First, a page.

The English Coronabot was launched on March 19 following the success of its Estonian version. During the first 5 days the Estonian chatbot gave info on COVID-19 to 4,000 users. Indrek Vainu, CEO of AlphaBlues, emphasized the importance of reliable automated communication in the midst of a crisis. “On a daily basis we build chatbots to automate communication. During the past few days we’ve seen an increase in the need for having easy access to truthful information. Therefore we decided to help the community with an English-based chatbot.” “Everyone can share Coronabot on their website. This way we all collectively ensure that
Accelerate Estonia and Garage48 hosted an online hackathon „Hack the crisis“, which was inspired by the global COVID-19 crisis. Over 1000 specialists and enthusiasts joined forces this past weekend to develop solutions that could help Estonia to recover from the pandemic quickly and gain an edge in the post-crisis world. And all of it was done in just 48 hours! AlphaBlues alongside with other AI enthusiasts developed and launched Coronabot, a virtual assistant that gives information about COVID-19 and crisis management to Estonian people. In tough times like these, mass media usually gets over-saturated with constant news and information noise,
StartupDay this year was a great success with more than 2,500 people attending. Gave a talk on the main stage about how we have built our company and approach AI. Title of the talk “Applied AI – are we there yet?”. For those who are impatient, the answer is yes, we’re already here in certain fields we’re tackling 😃
Glad to announce that we have started working with Tallink on a customer service chat automation project. Tallink (listed on the Nasdaq Tallinn exchange as TAL1T) is the leading provider of high-quality mini-cruise and passenger transport services in the northern Baltic Sea region, as well as the leading provider of cargo services on selected routes. In 2016 the company had over 9 million passengers, achieved revenue of €938 million and employed more than 7,000 people. As a result of their recent investment and fleet renewal program, Tallink currently deploys some of the most advanced cruise ferries on the Baltic Sea.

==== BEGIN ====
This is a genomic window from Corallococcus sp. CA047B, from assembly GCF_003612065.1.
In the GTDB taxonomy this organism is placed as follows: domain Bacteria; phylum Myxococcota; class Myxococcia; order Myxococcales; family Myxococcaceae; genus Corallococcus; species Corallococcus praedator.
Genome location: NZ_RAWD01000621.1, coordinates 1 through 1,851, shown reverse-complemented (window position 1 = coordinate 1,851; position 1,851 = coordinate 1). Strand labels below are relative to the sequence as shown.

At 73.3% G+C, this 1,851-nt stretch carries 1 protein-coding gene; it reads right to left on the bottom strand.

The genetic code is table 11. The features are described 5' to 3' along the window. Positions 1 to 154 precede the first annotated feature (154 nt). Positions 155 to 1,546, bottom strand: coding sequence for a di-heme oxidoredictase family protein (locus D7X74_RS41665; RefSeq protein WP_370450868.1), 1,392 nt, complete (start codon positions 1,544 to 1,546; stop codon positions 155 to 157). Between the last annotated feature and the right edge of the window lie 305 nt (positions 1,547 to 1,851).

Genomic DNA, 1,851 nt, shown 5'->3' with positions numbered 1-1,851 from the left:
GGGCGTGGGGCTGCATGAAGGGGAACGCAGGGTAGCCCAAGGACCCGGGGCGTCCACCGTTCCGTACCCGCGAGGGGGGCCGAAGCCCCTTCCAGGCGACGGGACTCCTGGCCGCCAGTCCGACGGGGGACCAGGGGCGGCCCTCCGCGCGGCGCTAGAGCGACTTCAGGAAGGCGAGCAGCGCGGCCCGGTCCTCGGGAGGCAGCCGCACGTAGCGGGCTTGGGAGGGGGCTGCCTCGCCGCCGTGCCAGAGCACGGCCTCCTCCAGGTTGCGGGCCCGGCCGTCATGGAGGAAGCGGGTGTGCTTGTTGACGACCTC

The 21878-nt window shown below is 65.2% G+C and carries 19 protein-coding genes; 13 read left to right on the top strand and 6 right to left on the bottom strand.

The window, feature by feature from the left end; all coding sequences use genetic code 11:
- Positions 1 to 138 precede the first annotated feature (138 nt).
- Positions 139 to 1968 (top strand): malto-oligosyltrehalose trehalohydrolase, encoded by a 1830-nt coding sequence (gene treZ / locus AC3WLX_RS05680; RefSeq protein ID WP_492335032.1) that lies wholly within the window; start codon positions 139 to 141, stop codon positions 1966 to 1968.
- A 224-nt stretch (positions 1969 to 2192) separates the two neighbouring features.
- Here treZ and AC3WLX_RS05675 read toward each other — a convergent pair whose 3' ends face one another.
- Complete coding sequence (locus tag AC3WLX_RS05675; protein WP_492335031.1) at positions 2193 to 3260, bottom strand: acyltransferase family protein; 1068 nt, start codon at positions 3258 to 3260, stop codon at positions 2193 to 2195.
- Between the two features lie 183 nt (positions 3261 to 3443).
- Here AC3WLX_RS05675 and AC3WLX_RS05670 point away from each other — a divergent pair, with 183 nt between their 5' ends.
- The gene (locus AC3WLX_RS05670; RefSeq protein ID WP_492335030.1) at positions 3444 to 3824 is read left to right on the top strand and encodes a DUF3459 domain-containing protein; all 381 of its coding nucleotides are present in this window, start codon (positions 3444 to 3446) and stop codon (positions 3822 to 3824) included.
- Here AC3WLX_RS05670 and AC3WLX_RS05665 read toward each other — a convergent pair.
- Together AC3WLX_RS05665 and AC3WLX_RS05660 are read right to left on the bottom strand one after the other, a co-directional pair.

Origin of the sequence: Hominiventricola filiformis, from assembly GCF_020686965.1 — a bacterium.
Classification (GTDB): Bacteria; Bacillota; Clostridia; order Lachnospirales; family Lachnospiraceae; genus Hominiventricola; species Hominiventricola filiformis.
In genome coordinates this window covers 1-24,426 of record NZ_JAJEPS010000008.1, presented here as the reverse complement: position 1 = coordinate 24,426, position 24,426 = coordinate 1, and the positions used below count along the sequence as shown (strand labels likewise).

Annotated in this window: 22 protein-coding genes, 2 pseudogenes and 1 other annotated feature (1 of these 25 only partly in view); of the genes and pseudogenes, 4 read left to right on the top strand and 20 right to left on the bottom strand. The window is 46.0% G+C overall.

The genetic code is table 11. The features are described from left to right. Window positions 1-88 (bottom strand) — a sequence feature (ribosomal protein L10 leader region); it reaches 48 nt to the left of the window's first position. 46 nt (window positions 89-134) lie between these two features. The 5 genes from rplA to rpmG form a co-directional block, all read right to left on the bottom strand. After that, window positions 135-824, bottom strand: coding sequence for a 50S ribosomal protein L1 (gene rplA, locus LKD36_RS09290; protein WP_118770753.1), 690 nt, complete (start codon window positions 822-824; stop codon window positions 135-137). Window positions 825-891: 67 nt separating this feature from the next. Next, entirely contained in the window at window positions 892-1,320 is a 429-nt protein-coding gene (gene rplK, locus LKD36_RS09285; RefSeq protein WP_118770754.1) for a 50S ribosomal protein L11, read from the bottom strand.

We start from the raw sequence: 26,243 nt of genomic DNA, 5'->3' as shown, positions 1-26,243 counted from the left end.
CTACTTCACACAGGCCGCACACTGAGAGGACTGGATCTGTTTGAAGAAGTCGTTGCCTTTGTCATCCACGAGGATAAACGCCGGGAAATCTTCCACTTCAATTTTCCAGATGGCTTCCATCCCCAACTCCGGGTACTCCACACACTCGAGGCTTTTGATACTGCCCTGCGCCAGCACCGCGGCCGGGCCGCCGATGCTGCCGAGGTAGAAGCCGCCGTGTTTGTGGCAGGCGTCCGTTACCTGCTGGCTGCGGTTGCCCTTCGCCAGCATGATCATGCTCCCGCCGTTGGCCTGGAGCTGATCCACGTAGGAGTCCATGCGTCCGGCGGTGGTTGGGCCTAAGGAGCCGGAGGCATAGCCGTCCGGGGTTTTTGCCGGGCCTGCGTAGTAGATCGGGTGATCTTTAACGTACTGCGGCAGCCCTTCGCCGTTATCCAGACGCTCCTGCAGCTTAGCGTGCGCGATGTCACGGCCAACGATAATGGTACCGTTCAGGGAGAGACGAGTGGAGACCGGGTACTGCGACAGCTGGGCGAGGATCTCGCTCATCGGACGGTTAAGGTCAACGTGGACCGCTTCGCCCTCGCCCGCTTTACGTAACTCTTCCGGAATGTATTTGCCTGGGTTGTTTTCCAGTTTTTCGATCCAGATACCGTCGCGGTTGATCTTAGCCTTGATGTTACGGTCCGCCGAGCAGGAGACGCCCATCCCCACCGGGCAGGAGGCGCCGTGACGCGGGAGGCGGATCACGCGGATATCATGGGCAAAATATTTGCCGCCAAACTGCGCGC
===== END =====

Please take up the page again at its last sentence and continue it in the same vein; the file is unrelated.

In our previous post we covered how our visual product discovery system solves the problem of product discovery. In this post we focus on how the same technology is used to solve the problem of “banner blindness” — a case where the visitor to a website chooses to ignore the banner ads. I guess it needs no further explanation, we’ve all ignored banner ads. They flash, play tedious videos, load slowly and show random products. They are mostly irrelevant. Yet, the content on the web would be different if it were not for banner ads and other type of digital advertising. Much
Recently there has been much talk about Google’s AlphaGo that defeatedthe best human player in the game of Go. A remarkable step that shows the potential of artificial intelligence. Neil Lawrence from The Guardian had an especially interesting take on the subject as he drew a parallel with the development of the steam engine in 1712. The steam engine was initially built specifically for a single use case, pumping water out of coal mines. However, it was James Watt who made significant improvements in the efficiency of the steam engine’s condenser so that it could be used in many other fields
In simple terms deep learning is a method of abstraction through which an algorithm solves a complex problem with little or no instruction. Basically you can throw some tough problems at the algorithm and it will spill out the answers. Of course it has its limitations and the quality of answers depends on several factors but as a marketing specialist, there are reasons why you should pay attention. To understand the impact that deep learning can have on ecommerce and marketing, let us take a specific example. For example, let’s say Jane is visiting an online store and is looking
After the holiday season it is common to experience a post-shopping hangover of sorts. You know, the aftermath of a feeling that you had to engage too much in commercial consumption. And the feeling of frustration in shopping is most often associated with the relentless searching for the things you want and then being unable to find them. With these thoughts in mind we have been building CartSkill — an Artificial Intelligence based system to make the online product discovery process easier for people (you can access the demo here). With the choice and selection that exists today it is hardly the